Yorkshire Building Society launches two-year tracker mortgage with the cheapest ever initial market rate
Yorkshire Building Society has launched a two-year tracker mortgage with the cheapest ever initial market rate of 0.78%. As mortgage rates continue to creep down, there's no better time to check to see if you could save £1,000s on your mortgage.
Below we've a full rundown of how this new mortgage works, although it won't be right for everyone, so use our Mortgage Best Buys tool to benchmark Yorkshire's deal against other offers. Also remember that when it comes to choosing a mortgage it's normally best to use a broker as the market can be complex. See our Cheap mortgage finding guide for help finding a broker.
How Yorkshire Building Society's new mortgage works
Here are the main features of Yorkshire's new deal – just remember that it's a tracker, meaning there is a risk the interest rate could go up or down in line with the Bank of England's base rate:
- It's available to all borrowers, including first-time buyers, remortgagers and home-movers.
- The fee is £995. Which is around the same ballpark as the usual £1,000ish fees you tend to see on mortgages.
- Most can only get it if they have a substantial deposit. The minimum deposit you'll need if you're not buying a new-build is 35%. This means the amount you can borrow from the bank – known as the loan-to-value (LTV) – cannot be greater than 65% of the property's value. The minimum loan is £25,000, the maximum is £5 million.
- The interest rate is 0.78%. This is made up of 0.68% plus the Bank of England base rate, which is 0.10%. However, this could go up or down depending on changes to the base rate. After this initial two-year period, you'll be moved on to the bank's standard variable rate (SVR), which is currently 4.49%.
- If you cancel the tracker before the two years is up, you will face early repayment charges of 1%. This is charged at 1% of the outstanding mortgage balance. So if, for example, the outstanding balance on your mortgage is £100,000, then your early repayment charge will be £1,000.
Yorkshire also has other trackers, including a 0.89% tracker offered to homebuyers and remortgagers with a 25% deposit and a two-year rate of 2.59% for people with a 5% deposit.
Rates continue to creep down, but is a tracker mortgage right for you?
While Yorkshire's rates are incredibly low, as it is a tracker, it may not be right for everyone and there is a chance your payments could increase. Ray Boulger from mortgage broker John Charcol cautioned: "With a base rate increase likely early next year, and possibly as early as December, any borrower who takes this mortgage, especially for a purchase, may never actually pay this rate."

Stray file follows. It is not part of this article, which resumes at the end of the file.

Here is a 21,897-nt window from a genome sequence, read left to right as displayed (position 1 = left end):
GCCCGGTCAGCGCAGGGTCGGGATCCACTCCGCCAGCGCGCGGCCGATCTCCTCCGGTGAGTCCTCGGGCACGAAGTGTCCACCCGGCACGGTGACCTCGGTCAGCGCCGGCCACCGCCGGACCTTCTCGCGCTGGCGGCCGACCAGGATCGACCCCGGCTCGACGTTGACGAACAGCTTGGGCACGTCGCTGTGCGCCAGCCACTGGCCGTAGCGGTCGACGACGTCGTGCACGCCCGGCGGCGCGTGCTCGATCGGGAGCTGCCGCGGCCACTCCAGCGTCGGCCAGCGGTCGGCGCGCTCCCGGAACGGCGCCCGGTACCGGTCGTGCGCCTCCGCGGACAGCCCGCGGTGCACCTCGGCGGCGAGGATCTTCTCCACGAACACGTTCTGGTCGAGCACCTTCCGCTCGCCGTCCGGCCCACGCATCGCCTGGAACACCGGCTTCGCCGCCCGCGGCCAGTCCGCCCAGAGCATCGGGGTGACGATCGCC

However, Aaron Strutt, of mortgage broker Trinity Financial, added: "For the moment, it seems unlikely the base rate will be going up any time soon. After pulling many of their variable rate deals, more banks and building societies are offering flexible tracker rate mortgages again."
- Tracker mortgages are great while the base rate is low, but that could change. Yorkshire's tracker follows the Bank of England's official borrowing rate. This doesn't mean it's the same as the base rate, just that it moves in line with it. The plus side of a tracker mortgage is that you have the certainly that only economic change can move your rate. But if rates rise, so you will yours.
- What type of deal is best for you? Fixes vs variables, two-year vs five-year fixes and more. Fixes are useful if you need to know your monthly payments won't change during the initial term – though fixes come in different lengths. A five-year fix can make sense if you don't plan to move in that time, for example, but if you do want to, you'll need to check whether the mortgage is portable. If you fixed for five years at 1%, your interest rate would remain at 1% for those five years – it couldn't change. Whereas with a five-year tracker at 1%, this 1% rate could go up or down during that time. See fixes vs variables.
- You can use a mortgage calculator to benchmark the best deals, but unless you're a real expert, it's normally best to use a mortgage broker to actually do the switch – they can explain ALL your options, and lenders' borrowing criteria. To benchmark the best deal, put your info into our Mortgage Best Buys comparison tool and see our Cheap mortgage finding guide for help finding a broker.